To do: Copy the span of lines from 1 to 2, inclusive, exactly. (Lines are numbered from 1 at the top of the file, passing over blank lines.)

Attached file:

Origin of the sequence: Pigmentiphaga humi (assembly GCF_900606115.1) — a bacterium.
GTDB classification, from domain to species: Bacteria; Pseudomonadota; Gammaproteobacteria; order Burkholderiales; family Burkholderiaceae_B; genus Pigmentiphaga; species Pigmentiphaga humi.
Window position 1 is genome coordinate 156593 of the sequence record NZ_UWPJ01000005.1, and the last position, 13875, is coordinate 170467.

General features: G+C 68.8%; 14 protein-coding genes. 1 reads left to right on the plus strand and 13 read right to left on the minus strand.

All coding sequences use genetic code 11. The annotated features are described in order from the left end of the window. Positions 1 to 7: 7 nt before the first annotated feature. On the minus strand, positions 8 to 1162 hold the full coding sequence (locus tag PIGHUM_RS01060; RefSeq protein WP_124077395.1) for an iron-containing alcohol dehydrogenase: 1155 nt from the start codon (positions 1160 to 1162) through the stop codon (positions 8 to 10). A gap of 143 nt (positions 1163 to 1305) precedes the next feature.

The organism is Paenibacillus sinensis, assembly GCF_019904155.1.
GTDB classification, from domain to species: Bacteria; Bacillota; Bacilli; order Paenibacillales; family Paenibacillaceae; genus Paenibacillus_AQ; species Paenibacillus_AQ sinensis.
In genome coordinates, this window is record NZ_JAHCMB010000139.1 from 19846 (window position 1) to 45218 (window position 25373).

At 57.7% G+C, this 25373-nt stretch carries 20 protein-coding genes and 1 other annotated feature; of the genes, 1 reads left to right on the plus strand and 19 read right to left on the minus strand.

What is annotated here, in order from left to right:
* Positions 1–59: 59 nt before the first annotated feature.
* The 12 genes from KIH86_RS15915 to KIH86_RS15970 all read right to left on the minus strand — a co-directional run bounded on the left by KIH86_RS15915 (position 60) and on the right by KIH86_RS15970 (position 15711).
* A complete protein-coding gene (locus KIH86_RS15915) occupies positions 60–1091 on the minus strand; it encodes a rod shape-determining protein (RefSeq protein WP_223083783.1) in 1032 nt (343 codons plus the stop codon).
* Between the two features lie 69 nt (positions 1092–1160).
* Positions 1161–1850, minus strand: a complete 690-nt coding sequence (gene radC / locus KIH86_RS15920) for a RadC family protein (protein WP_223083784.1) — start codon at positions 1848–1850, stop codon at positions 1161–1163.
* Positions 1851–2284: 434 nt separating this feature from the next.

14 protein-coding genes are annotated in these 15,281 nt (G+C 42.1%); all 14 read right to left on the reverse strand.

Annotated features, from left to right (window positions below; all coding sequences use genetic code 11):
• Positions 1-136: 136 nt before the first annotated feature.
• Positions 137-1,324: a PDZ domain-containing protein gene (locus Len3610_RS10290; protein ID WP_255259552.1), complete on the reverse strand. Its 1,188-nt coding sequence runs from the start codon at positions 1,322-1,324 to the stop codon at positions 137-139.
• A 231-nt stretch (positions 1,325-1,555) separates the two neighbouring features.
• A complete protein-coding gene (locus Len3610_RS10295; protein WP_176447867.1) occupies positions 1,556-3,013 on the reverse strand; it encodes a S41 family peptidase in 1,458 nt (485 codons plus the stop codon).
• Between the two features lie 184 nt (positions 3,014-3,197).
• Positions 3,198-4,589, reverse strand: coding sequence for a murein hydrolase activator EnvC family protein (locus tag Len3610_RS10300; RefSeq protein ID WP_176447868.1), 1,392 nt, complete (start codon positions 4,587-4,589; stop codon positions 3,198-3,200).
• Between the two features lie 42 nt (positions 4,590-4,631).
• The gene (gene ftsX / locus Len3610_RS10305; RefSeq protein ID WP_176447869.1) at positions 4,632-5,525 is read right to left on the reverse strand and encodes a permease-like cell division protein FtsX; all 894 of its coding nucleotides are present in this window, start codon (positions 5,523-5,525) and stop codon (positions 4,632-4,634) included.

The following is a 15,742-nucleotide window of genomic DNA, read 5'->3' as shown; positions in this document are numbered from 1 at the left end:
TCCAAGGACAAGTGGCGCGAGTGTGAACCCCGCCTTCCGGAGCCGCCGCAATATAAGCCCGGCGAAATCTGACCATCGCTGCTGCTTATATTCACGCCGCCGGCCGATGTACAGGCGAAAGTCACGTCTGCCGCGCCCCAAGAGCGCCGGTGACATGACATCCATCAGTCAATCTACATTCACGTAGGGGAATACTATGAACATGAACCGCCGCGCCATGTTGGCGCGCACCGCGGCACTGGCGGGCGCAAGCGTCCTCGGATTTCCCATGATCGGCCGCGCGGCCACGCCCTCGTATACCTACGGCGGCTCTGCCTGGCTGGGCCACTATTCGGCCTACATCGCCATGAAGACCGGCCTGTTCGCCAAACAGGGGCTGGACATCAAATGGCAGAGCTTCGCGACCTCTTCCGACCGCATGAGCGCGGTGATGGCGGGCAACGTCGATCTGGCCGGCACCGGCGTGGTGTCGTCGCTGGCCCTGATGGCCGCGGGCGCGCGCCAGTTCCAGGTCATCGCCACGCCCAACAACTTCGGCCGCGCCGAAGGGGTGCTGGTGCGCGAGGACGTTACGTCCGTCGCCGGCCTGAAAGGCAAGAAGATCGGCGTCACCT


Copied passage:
Origin of the sequence: Pigmentiphaga humi (assembly GCF_900606115.1) — a bacterium.
GTDB classification, from domain to species: Bacteria; Pseudomonadota; Gammaproteobacteria; order Burkholderiales; family Burkholderiaceae_B; genus Pigmentiphaga; species Pigmentiphaga humi.